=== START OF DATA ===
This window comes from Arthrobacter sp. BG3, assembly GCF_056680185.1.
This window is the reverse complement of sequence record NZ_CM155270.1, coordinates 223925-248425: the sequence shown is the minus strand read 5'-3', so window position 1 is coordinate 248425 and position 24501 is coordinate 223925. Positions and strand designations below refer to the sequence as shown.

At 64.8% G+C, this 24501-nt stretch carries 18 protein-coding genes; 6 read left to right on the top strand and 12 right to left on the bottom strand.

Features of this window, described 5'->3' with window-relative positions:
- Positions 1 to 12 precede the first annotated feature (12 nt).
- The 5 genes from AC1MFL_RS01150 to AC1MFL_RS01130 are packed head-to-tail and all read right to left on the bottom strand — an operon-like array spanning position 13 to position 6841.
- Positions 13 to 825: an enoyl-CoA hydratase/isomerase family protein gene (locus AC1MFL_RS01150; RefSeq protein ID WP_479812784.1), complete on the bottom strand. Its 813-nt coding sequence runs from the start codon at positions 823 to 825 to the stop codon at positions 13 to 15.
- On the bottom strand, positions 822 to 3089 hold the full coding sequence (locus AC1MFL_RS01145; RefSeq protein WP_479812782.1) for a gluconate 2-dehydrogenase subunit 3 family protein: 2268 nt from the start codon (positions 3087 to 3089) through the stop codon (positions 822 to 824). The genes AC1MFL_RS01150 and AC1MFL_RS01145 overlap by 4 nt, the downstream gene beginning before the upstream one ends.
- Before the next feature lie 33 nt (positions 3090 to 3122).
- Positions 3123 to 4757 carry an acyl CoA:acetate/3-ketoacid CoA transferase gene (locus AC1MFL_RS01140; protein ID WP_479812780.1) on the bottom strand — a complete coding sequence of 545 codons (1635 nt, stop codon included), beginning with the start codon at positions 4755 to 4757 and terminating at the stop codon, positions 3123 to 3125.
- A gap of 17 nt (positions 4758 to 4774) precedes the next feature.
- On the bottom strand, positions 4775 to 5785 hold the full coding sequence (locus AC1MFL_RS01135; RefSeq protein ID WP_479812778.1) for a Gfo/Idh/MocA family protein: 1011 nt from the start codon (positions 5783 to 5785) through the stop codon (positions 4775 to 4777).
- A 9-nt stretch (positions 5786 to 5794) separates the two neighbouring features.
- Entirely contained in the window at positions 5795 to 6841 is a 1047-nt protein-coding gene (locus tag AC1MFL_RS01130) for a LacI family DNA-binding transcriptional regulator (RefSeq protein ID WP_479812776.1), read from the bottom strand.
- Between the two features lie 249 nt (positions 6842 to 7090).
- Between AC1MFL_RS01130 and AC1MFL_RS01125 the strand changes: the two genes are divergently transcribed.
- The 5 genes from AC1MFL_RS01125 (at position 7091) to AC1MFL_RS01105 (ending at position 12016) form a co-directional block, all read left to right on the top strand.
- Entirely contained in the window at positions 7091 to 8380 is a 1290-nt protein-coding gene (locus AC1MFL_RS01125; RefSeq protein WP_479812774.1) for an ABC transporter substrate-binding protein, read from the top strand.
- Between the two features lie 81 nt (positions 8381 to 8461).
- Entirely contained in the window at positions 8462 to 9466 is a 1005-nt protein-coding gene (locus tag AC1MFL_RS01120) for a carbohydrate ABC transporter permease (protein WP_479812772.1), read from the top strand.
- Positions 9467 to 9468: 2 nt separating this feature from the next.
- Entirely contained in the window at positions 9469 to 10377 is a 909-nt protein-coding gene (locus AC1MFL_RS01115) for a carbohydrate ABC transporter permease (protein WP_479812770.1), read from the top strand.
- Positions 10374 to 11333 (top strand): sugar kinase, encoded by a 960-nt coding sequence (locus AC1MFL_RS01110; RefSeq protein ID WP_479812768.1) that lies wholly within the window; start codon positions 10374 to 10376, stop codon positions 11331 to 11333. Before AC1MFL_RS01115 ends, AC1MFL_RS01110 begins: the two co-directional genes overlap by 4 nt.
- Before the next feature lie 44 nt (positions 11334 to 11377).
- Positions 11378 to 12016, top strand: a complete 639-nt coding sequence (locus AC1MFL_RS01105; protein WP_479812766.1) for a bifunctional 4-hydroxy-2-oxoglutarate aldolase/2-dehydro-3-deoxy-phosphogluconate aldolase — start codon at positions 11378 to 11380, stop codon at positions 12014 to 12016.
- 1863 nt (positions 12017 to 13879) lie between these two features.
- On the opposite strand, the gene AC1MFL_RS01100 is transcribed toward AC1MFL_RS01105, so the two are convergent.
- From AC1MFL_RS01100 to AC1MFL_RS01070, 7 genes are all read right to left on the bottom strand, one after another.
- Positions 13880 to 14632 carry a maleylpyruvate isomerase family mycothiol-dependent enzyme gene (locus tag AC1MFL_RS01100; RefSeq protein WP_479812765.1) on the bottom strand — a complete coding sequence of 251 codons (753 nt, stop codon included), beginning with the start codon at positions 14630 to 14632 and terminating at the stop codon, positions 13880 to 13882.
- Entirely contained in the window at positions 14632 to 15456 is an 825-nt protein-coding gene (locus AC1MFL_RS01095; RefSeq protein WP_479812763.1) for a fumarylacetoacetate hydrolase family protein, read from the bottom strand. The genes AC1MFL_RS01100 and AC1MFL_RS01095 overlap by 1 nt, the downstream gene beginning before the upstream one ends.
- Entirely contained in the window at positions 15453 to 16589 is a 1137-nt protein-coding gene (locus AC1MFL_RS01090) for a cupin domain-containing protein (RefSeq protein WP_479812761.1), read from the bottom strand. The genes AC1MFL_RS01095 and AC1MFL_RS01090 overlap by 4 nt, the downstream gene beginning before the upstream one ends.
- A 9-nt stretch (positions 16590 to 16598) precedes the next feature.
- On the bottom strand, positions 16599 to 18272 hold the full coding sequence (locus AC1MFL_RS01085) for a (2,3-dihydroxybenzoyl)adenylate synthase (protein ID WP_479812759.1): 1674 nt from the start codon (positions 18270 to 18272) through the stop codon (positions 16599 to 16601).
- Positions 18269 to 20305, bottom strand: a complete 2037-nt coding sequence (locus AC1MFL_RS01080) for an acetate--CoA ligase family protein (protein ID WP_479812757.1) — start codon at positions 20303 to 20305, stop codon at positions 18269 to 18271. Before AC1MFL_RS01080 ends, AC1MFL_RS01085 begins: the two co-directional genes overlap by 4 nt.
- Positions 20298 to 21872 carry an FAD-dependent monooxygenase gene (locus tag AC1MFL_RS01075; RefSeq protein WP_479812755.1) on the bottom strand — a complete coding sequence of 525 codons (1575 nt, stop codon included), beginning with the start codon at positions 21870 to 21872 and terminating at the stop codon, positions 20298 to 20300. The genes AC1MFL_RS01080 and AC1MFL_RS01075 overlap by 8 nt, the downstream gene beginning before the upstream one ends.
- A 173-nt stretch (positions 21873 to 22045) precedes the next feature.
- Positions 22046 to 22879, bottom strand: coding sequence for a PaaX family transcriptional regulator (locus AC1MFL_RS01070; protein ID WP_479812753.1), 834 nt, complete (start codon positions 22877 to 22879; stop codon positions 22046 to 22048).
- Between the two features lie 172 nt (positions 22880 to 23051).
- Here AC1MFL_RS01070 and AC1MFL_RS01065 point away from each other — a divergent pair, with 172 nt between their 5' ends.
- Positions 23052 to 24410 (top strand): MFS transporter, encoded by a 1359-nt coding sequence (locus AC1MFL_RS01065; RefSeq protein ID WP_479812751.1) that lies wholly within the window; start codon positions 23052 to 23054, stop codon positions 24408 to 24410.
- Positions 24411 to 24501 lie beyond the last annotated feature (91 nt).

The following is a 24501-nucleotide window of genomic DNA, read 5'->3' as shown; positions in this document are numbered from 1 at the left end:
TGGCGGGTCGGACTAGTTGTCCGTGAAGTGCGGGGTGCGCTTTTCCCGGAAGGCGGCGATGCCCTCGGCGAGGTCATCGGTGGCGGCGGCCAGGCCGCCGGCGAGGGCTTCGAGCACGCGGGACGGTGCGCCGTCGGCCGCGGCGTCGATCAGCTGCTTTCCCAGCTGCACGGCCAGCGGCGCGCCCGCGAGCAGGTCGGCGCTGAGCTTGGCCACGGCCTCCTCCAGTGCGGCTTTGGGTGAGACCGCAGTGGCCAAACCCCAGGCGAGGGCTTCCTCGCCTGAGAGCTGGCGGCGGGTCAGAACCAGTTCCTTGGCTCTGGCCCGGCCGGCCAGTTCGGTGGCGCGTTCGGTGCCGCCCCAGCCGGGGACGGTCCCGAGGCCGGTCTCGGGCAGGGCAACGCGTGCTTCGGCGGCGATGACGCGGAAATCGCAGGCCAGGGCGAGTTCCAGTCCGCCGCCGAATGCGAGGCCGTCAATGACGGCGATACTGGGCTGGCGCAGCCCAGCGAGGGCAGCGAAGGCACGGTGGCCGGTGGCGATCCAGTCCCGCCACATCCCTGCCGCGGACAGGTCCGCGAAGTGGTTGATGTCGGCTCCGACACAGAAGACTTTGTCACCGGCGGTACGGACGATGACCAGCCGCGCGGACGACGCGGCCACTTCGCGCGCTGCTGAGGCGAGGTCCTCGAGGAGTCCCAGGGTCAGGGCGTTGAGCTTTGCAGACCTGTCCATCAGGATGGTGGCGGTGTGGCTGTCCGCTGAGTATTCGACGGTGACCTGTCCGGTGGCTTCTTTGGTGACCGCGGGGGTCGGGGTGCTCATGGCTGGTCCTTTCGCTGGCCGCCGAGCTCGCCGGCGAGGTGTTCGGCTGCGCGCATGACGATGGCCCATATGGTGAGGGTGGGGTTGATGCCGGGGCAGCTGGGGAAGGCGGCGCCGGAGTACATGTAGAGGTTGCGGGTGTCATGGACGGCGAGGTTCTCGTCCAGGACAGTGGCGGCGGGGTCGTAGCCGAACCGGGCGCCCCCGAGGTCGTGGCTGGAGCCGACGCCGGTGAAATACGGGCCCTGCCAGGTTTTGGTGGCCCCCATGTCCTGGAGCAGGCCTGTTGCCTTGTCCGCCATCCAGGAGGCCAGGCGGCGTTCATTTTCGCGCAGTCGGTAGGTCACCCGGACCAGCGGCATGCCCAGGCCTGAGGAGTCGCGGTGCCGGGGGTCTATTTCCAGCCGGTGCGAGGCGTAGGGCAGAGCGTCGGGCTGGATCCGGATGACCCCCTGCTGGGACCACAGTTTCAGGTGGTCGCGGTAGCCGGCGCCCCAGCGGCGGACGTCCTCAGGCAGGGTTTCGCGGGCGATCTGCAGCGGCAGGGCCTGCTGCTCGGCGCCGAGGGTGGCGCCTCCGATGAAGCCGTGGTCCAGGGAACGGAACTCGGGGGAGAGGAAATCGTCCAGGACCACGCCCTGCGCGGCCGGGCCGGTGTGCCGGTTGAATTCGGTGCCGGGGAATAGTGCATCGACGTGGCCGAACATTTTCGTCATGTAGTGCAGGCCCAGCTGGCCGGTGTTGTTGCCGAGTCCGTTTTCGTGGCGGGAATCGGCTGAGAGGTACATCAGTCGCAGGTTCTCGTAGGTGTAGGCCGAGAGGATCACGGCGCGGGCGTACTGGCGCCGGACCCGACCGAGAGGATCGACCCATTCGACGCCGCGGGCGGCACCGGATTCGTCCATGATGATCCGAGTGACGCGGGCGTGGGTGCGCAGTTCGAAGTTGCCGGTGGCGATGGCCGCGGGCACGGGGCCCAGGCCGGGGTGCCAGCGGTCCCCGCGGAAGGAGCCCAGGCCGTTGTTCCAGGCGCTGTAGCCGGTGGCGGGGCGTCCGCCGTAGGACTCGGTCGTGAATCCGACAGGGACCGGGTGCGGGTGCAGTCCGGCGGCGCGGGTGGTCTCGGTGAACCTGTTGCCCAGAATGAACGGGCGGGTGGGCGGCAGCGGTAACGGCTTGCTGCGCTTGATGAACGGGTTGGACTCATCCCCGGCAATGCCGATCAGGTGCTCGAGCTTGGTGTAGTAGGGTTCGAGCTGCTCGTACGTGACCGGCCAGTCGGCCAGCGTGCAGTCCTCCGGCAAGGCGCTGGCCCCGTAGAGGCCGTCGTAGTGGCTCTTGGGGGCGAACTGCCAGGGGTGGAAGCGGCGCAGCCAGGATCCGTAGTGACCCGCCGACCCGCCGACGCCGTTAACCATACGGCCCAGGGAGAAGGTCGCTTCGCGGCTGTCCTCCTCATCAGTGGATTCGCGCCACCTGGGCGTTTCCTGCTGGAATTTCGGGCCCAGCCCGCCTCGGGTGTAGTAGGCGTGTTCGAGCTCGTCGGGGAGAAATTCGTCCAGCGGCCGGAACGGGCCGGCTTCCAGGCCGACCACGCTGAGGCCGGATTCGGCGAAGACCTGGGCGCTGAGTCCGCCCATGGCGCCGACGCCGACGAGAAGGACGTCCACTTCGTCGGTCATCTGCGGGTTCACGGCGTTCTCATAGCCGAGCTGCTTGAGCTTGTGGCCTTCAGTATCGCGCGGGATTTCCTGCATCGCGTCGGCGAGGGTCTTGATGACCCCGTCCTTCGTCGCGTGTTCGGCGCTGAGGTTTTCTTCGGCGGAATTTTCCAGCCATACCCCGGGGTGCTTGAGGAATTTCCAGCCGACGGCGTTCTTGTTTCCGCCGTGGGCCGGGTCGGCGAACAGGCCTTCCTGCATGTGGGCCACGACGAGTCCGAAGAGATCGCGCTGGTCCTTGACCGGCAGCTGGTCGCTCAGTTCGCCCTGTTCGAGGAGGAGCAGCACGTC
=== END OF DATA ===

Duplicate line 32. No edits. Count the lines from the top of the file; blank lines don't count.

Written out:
- A 9-nt stretch (positions 16590 to 16598) precedes the next feature.